New agreement on EU labour laws welcomed
The agreement sets the normal limit employees in the EU can work per week at 48 hours, but allows them to boost that limit to 60 hours if they choose to.11 June 2008
BRUSSELS - The European Commission on Tuesday welcomed the deal hammered out by European Union ministers on how many hours workers should work per week and how temporary staff should be treated.
The EU's Brussels-based executive "strongly welcomes" the compromise which ministers reached in the early hours of the morning, seeing it as a "significant breakthrough" after four years of deadlock, a commission spokeswoman said.
The agreement sets the normal limit employees in the EU can work per week at 48 hours, but allows them to boost that limit to 60 hours if they choose to sign a so-called "opt-out."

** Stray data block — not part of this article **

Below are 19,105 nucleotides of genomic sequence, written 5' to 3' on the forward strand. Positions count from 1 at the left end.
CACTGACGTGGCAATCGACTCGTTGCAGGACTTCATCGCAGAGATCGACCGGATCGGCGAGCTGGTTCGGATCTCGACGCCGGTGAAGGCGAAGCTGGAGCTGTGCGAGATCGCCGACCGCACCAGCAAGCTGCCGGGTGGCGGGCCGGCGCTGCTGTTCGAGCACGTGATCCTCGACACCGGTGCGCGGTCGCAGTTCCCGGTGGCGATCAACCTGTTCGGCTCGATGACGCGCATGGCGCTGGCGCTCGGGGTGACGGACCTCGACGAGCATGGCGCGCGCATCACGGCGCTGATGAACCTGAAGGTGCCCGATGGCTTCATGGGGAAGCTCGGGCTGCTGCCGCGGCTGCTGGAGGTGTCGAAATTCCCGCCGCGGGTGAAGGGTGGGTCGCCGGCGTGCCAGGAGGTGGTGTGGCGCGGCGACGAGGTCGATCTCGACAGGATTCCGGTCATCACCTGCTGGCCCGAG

To protect the employee from abuse, the deal also says that they can only sign up to the extra hours once they have been in the job for a month, and that they cannot be sanctioned at work for refusing to sign the opt-out or for withdrawing from it.
The compromise also takes in the rights of temporary workers, insisting that they be given the same rights regarding pay, leave and maternity leave as full-time employees, and that they be informed about permanent job opportunities within the company.
Individual member states can, however, follow different rules both on the 60-hour limit and on agency workers if unions and employers agree to it.
The labour laws have been a bone of contention within the EU since they were proposed in 2004.
In their initial form, they pitted Britain, which wanted its workers to be allowed to work more than the 48-hour limit, against France, which had in 1998 banned workers from working more than 35 hours per week.
But an agreement on agency workers between British employers and unions in May, and the EU's subsequent decision to approve such agreements, paved the way for a general deal.
[dpa / Expatica]